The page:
Mass during the Day
In the beginning was the Word, and the Word was with God, and the Word was God. He was in the beginning with God. All things came into being through him, and without him not one thing came into being. What has come into being in him was life, and the life was the light of all people. The light shines in the darkness, and the darkness did not overcome it.
There was a man sent from God, whose name was John. He came as a witness to testify to the light, so that all might believe through him. He himself was not the light, but he came to testify to the light. The true light, which enlightens everyone, was coming into the world.
He was in the world, and the world came into being through him; yet the world did not know him. He came to what was his own, and his own people did not accept him. But to all who received him, who believed in his name, he gave power to become children of God, who were born, not of blood or of the will of the flesh or of the will of man, but of God.
And the Word became flesh and lived among us, and we have seen his glory, the glory as of a father’s only son, full of grace and truth. (John testified to him and cried out, “This was he of whom I said, ‘He who comes after me ranks ahead of me because he was before me.’”) From his fullness we have all received, grace upon grace. The law indeed was given through Moses; grace and truth came through Jesus Christ. No one has ever seen God. It is God the only Son, who is close to the Father’s heart, who has made him known (John 1:1-18 – NRSV).
Here is an alternate translation by the Johannine scholar, Raymond Brown:
In the beginning was the Word;
the Word was in God’s presence,
and the Word was God.
2 He was present with God in the beginning.
3 Through him all things came into being,
and apart from him not a thing came to be.
4 That which had come to be in him was life,
and this life was the light of men.
5 The light shines on in the darkness,
for the darkness did not overcome it.
(6 There was sent by God a man named John 7 who came as a witness to testify to the light so that through him all men might believe—8 but only to testify to the light, for he himself was not the light. 9 The real light which gives light to every man was coming into the world!)
10 He was in the world,
and the world was made by him;
yet the world did not recognize him.
11 To his own he came;
yet his own people did not accept him.
12 But all those who did accept him
he empowered to become God’s children.
That is, those who believe in his name—13 those who were begotten, not by blood, nor by carnal desire, nor by man’s desire, but by God.
14 And the Word became flesh
and made his dwelling among us.
And we have seen his glory,
the glory of an only Son coming from the Father,
filled with enduring love.
(15 John testified to him by proclaiming: “This is he of whom I said, ‘The one who comes after me ranks ahead of me, for he existed before me.’”)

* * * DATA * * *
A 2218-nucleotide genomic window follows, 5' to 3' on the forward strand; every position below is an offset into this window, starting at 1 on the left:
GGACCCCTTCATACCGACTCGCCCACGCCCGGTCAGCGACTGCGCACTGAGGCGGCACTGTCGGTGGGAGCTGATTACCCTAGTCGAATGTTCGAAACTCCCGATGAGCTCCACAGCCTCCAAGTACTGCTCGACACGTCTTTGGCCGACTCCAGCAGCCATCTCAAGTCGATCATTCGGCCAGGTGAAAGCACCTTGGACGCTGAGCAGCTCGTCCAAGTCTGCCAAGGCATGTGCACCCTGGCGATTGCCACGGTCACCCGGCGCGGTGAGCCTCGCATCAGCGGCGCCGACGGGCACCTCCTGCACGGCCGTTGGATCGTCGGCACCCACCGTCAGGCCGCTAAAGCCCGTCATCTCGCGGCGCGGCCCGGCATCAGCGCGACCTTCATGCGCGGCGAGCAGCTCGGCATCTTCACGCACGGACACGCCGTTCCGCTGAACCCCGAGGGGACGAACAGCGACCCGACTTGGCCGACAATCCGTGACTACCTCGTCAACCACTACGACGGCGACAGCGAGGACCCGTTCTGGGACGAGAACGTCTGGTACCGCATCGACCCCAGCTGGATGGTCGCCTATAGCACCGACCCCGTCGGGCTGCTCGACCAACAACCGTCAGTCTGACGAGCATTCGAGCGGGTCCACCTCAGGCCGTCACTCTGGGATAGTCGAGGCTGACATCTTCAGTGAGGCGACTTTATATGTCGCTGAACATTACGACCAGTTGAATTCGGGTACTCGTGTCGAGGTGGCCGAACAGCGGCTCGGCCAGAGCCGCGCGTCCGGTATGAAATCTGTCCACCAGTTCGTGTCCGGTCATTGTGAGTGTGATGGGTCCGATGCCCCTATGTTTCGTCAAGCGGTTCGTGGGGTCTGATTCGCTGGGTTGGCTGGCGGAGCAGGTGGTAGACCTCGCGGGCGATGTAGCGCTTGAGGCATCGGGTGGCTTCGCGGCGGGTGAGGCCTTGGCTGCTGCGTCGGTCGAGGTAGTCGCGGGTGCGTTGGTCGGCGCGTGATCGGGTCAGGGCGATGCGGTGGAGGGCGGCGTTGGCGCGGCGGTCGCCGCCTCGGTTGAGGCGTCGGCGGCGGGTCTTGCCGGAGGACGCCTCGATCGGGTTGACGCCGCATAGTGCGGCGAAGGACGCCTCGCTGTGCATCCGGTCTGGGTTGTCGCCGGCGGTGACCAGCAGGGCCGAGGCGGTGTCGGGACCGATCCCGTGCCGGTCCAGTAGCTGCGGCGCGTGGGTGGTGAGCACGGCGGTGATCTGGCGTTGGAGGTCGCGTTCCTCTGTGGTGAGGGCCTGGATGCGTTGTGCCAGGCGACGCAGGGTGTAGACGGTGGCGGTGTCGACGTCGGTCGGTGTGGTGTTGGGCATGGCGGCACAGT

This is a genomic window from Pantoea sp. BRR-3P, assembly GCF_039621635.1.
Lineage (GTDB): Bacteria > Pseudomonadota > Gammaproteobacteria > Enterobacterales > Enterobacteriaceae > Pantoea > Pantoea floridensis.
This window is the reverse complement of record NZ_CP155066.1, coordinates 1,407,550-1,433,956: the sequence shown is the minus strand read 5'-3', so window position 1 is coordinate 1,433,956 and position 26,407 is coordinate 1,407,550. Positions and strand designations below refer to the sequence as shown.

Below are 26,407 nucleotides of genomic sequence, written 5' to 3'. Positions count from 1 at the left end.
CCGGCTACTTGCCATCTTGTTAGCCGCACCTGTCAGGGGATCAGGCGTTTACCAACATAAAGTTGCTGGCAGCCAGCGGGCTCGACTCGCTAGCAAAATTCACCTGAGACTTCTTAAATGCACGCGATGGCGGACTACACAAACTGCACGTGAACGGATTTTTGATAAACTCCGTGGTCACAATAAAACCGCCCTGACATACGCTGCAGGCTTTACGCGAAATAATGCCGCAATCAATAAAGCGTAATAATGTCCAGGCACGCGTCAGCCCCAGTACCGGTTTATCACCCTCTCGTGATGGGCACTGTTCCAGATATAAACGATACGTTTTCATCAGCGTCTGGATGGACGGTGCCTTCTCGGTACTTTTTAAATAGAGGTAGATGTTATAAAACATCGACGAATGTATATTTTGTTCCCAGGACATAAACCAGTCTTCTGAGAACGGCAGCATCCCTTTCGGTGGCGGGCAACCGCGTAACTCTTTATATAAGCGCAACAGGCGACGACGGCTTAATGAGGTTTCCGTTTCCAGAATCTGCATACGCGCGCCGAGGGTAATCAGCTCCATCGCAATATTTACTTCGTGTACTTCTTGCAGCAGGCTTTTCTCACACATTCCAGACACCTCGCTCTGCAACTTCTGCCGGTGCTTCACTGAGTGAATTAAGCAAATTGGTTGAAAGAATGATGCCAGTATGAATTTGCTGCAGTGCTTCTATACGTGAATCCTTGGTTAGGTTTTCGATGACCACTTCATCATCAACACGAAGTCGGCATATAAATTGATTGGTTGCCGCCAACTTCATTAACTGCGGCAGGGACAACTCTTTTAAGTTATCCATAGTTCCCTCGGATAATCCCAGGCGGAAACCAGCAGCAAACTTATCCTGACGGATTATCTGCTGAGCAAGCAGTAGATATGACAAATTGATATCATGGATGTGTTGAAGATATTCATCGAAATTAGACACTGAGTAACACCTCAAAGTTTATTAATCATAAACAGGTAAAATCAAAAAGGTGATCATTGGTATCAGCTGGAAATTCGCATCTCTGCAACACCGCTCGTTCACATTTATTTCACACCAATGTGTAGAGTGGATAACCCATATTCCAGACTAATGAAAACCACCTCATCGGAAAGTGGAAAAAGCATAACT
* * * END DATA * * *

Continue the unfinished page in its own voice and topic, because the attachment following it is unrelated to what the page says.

16 And of his fullness
we have all had a share—
love in place of love.
17 For while the Law was a gift through Moses, this enduring love came through Jesus Christ. 18 No one has ever seen God; it is God the only Son, ever at the Father’s side, who has revealed Him (Raymond E Brown, The Gospel according to John (I–XII): Introduction, translation, and notes, New Haven; London: Yale University Press, 2008, 3-4).
“The first page of the Fourth Gospel is one of the most dense passages in the New Testament, a synthesis of the author’s christology and theology. There have been many attempts to discern the literary structure of this ancient Christian hymn. Most follow a movement in time, from preexistence (vv. 1–2) into creation (vv. 3–5), proceeding through the story of the human condition until the high point of the incarnation (vv. 6–14). The final part of the hymn deals with the subsequent reception of the incarnate Logos (vv. 15–18) (cf., for example, Lagrange 2–34). Others have traced a chiastic structure, which means that the same themes are repeated around a central statement: e.g., A-B-C-B´-A´ (cf. R. A. Culpepper, “The Pivot” 1–31). This Christian hymn, however, may follow some of the well-established patterns of biblical poetry, especially the use of parallelism. A hint that such may be the case is found in the twofold reference to John the Baptist (vv. 6–8, 15), which troubles most attempts to find a formal literary structure for John 1:1–18. These Baptist passages indicate that the hymn has three sections:
I. The Word in God becomes the light of the world (vv. 1–5)
II. The incarnation of the Word (vv. 6–14)
III. The revealer: the only Son turned toward the Father (vv. 15–18).
“Within these three sections there is a statement and restatement of the same message. Like the motion of a wave running up the seashore each section carries the same message farther. Not all four themes are dealt with in each section, but the hymn states and restates them in the following fashion:
(a) The Word is announced or described (vv. 1–2 [I], 6–8 [II], 15 [III]),
(b) The revelation brought by the Word is coming into the world (vv. 3–4 [I], 9 [II]).
(c) Humankind responds (vv. 5 [I], 10–13 [II], 16 [III]),
(d) and the object of belief is described: the only Son of the Father (vv. 14 [II], 17–18 [III]).